Arthur Ray Cole had a great enthusiasm for form and color, and his kiln openings were famous for selling out quickly. His brother was Charles C. Cole, a potter who also ran the C.C. Cole Pottery in Moore County. As the need for utilitarian vessels such as milk crocks, churns, and jugs waned, North Carolina potters adapted these forms for new uses and a new aesthetic. Brightly colored decorative wares were made that appealed to a more affluent public.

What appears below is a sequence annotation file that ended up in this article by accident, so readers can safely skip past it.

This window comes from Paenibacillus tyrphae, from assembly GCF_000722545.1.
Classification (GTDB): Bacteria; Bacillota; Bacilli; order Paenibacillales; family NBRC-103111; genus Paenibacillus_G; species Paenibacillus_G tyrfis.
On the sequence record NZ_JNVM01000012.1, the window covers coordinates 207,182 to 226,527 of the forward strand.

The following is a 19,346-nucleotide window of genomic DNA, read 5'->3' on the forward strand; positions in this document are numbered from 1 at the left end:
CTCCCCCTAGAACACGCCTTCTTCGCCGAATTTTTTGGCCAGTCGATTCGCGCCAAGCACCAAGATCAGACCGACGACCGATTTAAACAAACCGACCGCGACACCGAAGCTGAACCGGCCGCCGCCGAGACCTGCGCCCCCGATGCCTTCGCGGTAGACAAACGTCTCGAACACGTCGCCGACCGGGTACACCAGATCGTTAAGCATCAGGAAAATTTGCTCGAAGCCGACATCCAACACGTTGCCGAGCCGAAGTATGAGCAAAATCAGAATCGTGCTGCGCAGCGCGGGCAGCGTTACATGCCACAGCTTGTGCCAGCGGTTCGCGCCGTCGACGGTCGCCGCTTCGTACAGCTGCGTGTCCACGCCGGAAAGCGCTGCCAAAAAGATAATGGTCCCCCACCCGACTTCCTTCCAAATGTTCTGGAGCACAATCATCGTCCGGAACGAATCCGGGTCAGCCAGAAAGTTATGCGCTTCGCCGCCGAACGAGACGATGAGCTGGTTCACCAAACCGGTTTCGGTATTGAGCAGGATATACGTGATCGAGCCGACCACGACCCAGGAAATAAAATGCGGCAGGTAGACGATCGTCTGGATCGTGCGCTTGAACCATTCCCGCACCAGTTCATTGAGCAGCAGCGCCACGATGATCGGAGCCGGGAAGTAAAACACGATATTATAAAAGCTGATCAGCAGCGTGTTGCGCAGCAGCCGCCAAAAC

Place object was created: Sanford, NC
Measurements: height: 6 inches width: 3.75 inchesGift of the Mint Museum Auxiliary and Daisy Wade Bridges from the Collection of Walter and Dorothy Auman H1983.190.1727
Currently on view at Mint Museum RANDOLPH